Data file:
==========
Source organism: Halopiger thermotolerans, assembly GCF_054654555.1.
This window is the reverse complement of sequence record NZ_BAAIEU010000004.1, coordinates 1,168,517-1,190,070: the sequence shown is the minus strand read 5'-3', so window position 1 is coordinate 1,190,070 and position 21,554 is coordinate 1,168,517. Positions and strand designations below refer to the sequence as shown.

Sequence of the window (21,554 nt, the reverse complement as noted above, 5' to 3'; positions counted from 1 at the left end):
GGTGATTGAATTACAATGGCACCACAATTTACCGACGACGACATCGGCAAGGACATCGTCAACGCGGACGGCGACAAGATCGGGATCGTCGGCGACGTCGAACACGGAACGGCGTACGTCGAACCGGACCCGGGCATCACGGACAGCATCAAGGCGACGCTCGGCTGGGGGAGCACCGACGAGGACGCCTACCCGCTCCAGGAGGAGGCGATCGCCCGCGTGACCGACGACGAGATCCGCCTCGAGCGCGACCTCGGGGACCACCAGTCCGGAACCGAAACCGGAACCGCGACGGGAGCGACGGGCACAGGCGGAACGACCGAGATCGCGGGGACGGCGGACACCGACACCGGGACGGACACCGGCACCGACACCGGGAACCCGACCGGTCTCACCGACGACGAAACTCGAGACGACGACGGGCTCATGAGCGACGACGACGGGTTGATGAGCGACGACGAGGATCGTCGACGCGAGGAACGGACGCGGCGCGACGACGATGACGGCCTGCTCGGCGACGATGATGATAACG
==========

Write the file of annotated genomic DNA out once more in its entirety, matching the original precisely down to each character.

Source organism: Halopiger thermotolerans, assembly GCF_054654555.1.
This window is the reverse complement of sequence record NZ_BAAIEU010000004.1, coordinates 1,168,517-1,190,070: the sequence shown is the minus strand read 5'-3', so window position 1 is coordinate 1,190,070 and position 21,554 is coordinate 1,168,517. Positions and strand designations below refer to the sequence as shown.

Sequence of the window (21,554 nt, the reverse complement as noted above, 5' to 3'; positions counted from 1 at the left end):
GGTGATTGAATTACAATGGCACCACAATTTACCGACGACGACATCGGCAAGGACATCGTCAACGCGGACGGCGACAAGATCGGGATCGTCGGCGACGTCGAACACGGAACGGCGTACGTCGAACCGGACCCGGGCATCACGGACAGCATCAAGGCGACGCTCGGCTGGGGGAGCACCGACGAGGACGCCTACCCGCTCCAGGAGGAGGCGATCGCCCGCGTGACCGACGACGAGATCCGCCTCGAGCGCGACCTCGGGGACCACCAGTCCGGAACCGAAACCGGAACCGCGACGGGAGCGACGGGCACAGGCGGAACGACCGAGATCGCGGGGACGGCGGACACCGACACCGGGACGGACACCGGCACCGACACCGGGAACCCGACCGGTCTCACCGACGACGAAACTCGAGACGACGACGGGCTCATGAGCGACGACGACGGGTTGATGAGCGACGACGAGGATCGTCGACGCGAGGAACGGACGCGGCGCGACGACGATGACGGCCTGCTCGGCGACGATGATGATAACG